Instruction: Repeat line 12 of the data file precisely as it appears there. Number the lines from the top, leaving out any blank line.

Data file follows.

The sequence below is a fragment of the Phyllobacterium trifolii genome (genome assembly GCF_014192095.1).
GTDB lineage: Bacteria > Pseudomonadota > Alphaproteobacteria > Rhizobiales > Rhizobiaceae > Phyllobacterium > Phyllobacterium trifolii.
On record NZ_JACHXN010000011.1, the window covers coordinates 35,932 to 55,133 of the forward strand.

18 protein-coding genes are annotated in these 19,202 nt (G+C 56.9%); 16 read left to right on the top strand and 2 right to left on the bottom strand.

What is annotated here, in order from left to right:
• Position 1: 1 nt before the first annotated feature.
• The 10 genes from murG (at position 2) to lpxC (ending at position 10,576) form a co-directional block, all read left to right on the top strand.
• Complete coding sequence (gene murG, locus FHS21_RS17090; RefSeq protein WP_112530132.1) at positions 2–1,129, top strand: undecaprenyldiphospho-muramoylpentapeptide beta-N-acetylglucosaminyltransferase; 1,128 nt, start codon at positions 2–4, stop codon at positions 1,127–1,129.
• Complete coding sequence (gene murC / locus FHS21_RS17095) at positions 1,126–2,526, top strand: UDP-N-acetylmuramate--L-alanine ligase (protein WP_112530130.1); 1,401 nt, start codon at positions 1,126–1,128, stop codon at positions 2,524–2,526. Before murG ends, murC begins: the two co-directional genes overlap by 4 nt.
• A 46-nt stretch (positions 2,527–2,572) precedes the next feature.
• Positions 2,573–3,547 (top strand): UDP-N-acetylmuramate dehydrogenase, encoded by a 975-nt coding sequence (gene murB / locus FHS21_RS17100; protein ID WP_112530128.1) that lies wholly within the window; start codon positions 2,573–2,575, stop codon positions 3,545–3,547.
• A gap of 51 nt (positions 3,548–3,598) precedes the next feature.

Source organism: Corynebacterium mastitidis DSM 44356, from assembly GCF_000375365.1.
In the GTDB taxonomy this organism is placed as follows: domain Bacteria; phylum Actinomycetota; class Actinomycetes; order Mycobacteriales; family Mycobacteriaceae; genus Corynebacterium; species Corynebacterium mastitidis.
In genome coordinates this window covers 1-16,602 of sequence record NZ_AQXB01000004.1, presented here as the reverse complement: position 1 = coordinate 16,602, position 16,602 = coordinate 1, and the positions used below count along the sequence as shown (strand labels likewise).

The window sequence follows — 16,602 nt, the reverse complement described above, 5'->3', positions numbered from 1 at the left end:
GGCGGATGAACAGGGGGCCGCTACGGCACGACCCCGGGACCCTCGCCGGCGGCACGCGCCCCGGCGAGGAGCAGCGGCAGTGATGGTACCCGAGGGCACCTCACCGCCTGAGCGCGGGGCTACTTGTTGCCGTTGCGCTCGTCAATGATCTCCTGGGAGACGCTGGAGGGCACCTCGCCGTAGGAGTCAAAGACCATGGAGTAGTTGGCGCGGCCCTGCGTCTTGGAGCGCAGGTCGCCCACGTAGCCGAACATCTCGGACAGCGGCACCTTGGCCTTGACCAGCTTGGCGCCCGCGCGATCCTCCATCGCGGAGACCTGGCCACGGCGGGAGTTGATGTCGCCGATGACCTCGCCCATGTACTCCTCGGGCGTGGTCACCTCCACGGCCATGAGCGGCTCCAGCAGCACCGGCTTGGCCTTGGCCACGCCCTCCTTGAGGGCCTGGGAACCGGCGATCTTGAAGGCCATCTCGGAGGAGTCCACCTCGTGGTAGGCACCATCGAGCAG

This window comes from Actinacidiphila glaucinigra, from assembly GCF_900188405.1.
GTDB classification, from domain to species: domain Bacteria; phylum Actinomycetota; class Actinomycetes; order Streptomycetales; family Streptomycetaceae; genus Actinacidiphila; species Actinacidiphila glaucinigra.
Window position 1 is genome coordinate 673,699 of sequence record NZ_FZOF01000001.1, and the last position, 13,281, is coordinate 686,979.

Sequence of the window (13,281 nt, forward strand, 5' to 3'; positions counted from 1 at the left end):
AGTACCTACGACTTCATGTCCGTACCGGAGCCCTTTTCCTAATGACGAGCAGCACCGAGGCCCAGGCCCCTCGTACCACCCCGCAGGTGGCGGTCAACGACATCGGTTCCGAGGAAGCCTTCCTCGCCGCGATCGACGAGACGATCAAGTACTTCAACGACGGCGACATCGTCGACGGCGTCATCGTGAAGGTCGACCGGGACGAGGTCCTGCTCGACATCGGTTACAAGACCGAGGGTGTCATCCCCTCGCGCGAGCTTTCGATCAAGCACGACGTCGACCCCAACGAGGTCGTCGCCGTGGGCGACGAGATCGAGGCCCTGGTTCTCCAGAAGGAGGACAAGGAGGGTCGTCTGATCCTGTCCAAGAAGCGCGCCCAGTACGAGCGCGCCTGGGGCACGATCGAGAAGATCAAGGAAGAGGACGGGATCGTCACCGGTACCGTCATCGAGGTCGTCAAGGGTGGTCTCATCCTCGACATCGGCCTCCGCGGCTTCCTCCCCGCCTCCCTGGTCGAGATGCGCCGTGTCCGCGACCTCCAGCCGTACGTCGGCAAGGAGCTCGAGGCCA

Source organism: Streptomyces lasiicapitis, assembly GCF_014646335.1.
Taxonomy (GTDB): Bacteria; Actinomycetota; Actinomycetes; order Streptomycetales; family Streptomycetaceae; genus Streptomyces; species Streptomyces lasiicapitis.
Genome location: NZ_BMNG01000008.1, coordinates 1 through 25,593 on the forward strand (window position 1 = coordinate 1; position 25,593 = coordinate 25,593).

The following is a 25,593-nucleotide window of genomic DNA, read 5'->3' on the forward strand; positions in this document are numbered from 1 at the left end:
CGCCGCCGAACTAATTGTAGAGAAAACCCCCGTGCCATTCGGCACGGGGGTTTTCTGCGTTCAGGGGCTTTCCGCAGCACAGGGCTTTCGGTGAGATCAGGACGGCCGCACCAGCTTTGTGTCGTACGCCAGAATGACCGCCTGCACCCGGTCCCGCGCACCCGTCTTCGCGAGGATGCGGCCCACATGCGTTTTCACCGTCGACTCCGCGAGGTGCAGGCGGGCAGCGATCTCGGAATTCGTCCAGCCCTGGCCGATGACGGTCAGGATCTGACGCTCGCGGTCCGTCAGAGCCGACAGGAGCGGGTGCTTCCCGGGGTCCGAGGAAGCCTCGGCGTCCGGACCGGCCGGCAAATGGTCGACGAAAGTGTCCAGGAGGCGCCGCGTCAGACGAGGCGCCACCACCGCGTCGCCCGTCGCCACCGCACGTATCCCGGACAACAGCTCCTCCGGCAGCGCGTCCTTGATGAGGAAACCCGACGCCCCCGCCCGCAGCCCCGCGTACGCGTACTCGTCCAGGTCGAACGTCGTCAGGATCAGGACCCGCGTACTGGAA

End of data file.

• A gap of 51 nt (positions 3,548–3,598) precedes the next feature.